Connell A.D.,South African Institute For Aquatic Biodiversity
African Journal of Marine Science | Year: 2010

Pelagic eggs of marine fish were collected weekly from shelf waters at Park Rynie on the KwaZulu-Natal south coast from 1987 to 2007 to investigate seasonal and annual patterns in the abundance of sardine Sardinops sagax eggs. After a sudden appearance in June each year, sardine eggs were found persistently throughout the winter-spring period before disappearing in early summer. From changes in the cross-shelf distribution of eggs, it is inferred that sardine shoals are close inshore in June, as they arrive in KwaZulu-Natal waters from the south, then the shoals disperse offshore and thereafter return inshore before their return migration southward in early summer. The period 2001-2007 yielded significantly fewer eggs than the previous 14 years of the study. © NISC (Pty) Ltd.

Fennessy S.T.,Oceanographic Research Institute | Roberts M.J.,Branch Oceans and Coasts | Paterson A.W.,South African Institute For Aquatic Biodiversity
African Journal of Marine Science | Year: 2016

This introductory paper lays the basis for this supplementary issue by briefly presenting the state of knowledge on the KwaZulu-Natal (KZN) Bight at the start of this multi-disciplinary, multi-institutional, ship-based research project that ran from 2009 to 2013. The rationale and aims of the project are also described. The project was a major component of the South African Department of Science and Technology’s African Coelacanth Ecosystem Programme (ACEP), which has been prominent in supporting research on the east coast of South Africa and the wider South-West Indian Ocean. Pivotal to this was the RS Algoa, which was made available for two 30-day surveys (winter and summer) in the KZN Bight by the Department of Environmental Affairs. Although some aspects of the bight ecology are known, much of the research is dated and fragmented, and required refreshing and consolidation in order to produce a platform upon which the understanding of the region’s ecosystem functioning could be established. Much of the oceanographic knowledge is also dated, with no dedicated surveys and significant measurements undertaken since 1989. The overarching theme of the KZN Bight project was to examine the relative importance of sources of nutrients to the central KZN coast and how these are taken up and recycled in the ecosystem, and to describe aspects of the benthic biodiversity, which is poorly described in much of this region. An ambitious project, its accessibility to a ship-based research platform and the diverse scientific skills of the participating scientists allowed considerable success, as reflected in the papers that follow. © 2016 NISC (Pty) Ltd.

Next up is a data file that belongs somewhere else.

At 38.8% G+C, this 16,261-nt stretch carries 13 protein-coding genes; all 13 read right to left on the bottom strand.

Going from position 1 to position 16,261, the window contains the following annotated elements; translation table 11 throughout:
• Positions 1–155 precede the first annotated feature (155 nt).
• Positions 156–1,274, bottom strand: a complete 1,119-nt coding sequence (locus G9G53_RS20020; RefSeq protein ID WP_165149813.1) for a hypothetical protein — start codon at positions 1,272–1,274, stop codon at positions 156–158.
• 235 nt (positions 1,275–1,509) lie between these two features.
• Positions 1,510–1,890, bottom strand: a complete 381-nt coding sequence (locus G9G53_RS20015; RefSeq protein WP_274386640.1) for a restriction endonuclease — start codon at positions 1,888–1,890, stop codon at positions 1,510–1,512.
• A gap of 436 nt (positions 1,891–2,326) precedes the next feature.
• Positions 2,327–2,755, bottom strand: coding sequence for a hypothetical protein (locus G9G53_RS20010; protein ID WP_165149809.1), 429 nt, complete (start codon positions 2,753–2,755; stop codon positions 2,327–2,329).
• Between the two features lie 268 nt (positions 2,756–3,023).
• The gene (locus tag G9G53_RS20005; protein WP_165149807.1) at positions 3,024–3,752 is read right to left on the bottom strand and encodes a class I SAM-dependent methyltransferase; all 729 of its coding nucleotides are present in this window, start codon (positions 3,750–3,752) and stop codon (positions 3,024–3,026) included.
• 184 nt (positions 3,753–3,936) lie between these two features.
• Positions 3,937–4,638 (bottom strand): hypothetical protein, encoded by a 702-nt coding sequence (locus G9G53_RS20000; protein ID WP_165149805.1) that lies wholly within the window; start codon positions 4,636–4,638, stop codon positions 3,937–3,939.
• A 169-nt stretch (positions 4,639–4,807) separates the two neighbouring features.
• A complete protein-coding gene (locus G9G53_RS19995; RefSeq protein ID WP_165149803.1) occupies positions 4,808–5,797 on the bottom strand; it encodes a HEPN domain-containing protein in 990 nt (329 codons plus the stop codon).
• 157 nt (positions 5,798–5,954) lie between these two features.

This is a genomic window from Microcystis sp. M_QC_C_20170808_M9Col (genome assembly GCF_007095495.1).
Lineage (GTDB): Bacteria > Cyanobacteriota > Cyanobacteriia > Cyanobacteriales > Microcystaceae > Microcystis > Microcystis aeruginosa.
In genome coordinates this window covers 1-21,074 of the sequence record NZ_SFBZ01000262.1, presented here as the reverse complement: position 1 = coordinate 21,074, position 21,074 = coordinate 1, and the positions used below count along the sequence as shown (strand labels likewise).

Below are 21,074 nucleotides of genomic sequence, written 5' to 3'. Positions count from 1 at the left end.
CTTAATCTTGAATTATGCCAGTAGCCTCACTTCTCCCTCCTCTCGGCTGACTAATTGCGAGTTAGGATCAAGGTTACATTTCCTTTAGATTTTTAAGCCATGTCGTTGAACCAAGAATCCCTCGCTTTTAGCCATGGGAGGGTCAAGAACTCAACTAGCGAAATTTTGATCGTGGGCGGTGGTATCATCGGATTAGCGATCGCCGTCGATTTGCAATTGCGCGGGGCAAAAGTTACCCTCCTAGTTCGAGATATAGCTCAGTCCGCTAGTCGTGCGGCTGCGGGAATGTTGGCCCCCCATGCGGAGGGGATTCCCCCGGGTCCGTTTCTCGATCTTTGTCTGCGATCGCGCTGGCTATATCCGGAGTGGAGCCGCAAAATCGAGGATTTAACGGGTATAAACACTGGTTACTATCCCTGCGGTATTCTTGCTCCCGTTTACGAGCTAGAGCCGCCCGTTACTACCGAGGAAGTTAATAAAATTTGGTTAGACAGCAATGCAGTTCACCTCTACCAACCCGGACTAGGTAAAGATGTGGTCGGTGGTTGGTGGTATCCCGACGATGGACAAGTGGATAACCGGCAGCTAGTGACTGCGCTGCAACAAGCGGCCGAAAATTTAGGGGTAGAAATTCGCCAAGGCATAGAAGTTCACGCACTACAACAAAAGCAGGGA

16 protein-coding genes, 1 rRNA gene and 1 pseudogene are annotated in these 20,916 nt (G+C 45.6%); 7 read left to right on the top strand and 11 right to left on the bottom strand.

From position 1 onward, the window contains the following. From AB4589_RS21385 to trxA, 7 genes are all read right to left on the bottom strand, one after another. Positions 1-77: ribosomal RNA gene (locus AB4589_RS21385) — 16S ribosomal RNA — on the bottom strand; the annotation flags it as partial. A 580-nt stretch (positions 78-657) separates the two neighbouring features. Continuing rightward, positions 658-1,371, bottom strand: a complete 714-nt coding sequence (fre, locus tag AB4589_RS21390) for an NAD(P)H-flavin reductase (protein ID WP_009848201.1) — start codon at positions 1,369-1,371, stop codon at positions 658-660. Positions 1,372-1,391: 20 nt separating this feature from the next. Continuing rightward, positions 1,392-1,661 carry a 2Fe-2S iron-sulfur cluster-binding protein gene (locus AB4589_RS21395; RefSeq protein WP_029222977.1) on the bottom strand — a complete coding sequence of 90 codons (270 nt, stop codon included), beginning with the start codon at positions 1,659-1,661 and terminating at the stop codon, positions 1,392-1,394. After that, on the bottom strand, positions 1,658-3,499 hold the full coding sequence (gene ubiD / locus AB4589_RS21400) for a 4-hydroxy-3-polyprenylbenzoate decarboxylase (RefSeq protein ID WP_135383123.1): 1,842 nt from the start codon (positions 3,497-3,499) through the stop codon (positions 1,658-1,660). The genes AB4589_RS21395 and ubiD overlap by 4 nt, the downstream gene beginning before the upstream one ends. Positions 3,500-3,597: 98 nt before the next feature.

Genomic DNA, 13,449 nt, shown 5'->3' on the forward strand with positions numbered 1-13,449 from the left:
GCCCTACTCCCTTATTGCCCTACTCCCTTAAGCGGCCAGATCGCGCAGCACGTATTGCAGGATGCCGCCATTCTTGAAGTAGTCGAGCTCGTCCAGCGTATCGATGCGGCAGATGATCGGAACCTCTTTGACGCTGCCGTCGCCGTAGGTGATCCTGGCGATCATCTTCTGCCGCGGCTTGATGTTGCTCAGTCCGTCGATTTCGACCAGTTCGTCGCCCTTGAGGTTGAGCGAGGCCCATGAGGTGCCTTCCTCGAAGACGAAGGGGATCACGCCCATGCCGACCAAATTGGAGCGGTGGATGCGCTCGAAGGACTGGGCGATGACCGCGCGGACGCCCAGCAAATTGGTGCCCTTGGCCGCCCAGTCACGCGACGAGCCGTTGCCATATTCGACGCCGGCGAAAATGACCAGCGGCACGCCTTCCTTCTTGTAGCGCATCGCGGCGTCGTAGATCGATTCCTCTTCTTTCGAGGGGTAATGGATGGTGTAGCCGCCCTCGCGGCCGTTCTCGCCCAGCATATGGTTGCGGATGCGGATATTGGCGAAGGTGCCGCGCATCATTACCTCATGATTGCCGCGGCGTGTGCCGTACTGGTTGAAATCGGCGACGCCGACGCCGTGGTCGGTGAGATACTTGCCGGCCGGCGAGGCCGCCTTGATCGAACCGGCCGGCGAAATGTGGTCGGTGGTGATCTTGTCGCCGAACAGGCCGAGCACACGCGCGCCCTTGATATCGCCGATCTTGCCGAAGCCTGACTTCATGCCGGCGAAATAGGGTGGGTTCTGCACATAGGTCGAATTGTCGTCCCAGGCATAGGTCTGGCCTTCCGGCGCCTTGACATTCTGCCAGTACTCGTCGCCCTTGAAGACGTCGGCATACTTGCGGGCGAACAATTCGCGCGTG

Magellan K.,South African Institute For Aquatic Biodiversity | Swartz E.R.,South African Institute For Aquatic Biodiversity
Freshwater Biology | Year: 2013

1. The ability to achieve optimal camouflage varies between microhabitats in heterogeneous environments, potentially restricting individuals to a single habitat or imposing a compromise on crypsis to match several habitats. However, animals may exhibit morphological and behavioural attributes that enhance crypsis in different habitats. 2. We used an undescribed fish species, Galaxias'nebula', to investigate two objectives. First, we examined two potential methods of enhancing crypsis: change in colour pattern and selection of a suitable background. Second, we characterised the colour pattern of this unstudied fish and assessed its capacity for crypsis. 3. No background selection was apparent but the area of dark pigment expressed varied between backgrounds, which may negate the requirement to be choosy about habitats. The capacity to change colour and selection of a background that maximises crypsis are most likely separate, non-mutually exclusive strategies. 4. Galaxias'nebula' exhibits polymorphic, non-interchangeable colour patterns that have elements of both background pattern matching and disruptive colouration. This, coupled with habitat characteristics, suggests a combination of generalist and specialist strategies of habitat use. The fish's camouflage strategy and air-breathing ability may be key to survival under increasing pressure from habitat degradation and invasive predators. © 2012 Blackwell Publishing Ltd.